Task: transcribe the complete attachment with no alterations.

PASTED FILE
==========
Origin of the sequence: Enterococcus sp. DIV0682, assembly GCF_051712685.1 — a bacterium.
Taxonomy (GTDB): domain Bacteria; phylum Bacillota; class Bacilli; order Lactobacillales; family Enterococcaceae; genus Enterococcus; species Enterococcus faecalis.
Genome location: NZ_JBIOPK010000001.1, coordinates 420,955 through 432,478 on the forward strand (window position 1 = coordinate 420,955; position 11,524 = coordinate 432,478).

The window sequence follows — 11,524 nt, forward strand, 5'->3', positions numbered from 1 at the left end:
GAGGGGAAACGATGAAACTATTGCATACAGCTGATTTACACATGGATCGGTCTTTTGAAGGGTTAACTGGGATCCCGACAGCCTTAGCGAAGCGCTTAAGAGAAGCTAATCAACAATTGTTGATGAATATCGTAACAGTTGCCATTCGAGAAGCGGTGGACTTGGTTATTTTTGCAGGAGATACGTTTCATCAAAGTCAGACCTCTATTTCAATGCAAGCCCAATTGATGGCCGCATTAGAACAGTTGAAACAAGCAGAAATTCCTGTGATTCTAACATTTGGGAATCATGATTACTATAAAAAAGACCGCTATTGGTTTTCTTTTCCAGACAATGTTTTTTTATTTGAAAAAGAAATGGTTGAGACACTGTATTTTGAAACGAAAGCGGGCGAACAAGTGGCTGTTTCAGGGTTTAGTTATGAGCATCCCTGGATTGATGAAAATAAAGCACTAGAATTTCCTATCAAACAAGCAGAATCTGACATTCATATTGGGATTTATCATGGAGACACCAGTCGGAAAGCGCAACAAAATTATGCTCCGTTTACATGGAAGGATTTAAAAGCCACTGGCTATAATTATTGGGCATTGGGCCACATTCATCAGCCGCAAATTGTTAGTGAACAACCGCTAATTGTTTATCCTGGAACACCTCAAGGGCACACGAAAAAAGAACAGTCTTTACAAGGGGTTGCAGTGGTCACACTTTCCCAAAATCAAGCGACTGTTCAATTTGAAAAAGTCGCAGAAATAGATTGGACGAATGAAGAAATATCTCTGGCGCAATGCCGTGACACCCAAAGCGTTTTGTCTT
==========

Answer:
Origin of the sequence: Enterococcus sp. DIV0682, assembly GCF_051712685.1 — a bacterium.
Taxonomy (GTDB): domain Bacteria; phylum Bacillota; class Bacilli; order Lactobacillales; family Enterococcaceae; genus Enterococcus; species Enterococcus faecalis.
Genome location: NZ_JBIOPK010000001.1, coordinates 420,955 through 432,478 on the forward strand (window position 1 = coordinate 420,955; position 11,524 = coordinate 432,478).

The window sequence follows — 11,524 nt, forward strand, 5'->3', positions numbered from 1 at the left end:
GAGGGGAAACGATGAAACTATTGCATACAGCTGATTTACACATGGATCGGTCTTTTGAAGGGTTAACTGGGATCCCGACAGCCTTAGCGAAGCGCTTAAGAGAAGCTAATCAACAATTGTTGATGAATATCGTAACAGTTGCCATTCGAGAAGCGGTGGACTTGGTTATTTTTGCAGGAGATACGTTTCATCAAAGTCAGACCTCTATTTCAATGCAAGCCCAATTGATGGCCGCATTAGAACAGTTGAAACAAGCAGAAATTCCTGTGATTCTAACATTTGGGAATCATGATTACTATAAAAAAGACCGCTATTGGTTTTCTTTTCCAGACAATGTTTTTTTATTTGAAAAAGAAATGGTTGAGACACTGTATTTTGAAACGAAAGCGGGCGAACAAGTGGCTGTTTCAGGGTTTAGTTATGAGCATCCCTGGATTGATGAAAATAAAGCACTAGAATTTCCTATCAAACAAGCAGAATCTGACATTCATATTGGGATTTATCATGGAGACACCAGTCGGAAAGCGCAACAAAATTATGCTCCGTTTACATGGAAGGATTTAAAAGCCACTGGCTATAATTATTGGGCATTGGGCCACATTCATCAGCCGCAAATTGTTAGTGAACAACCGCTAATTGTTTATCCTGGAACACCTCAAGGGCACACGAAAAAAGAACAGTCTTTACAAGGGGTTGCAGTGGTCACACTTTCCCAAAATCAAGCGACTGTTCAATTTGAAAAAGTCGCAGAAATAGATTGGACGAATGAAGAAATATCTCTGGCGCAATGCCGTGACACCCAAAGCGTTTTGTCTT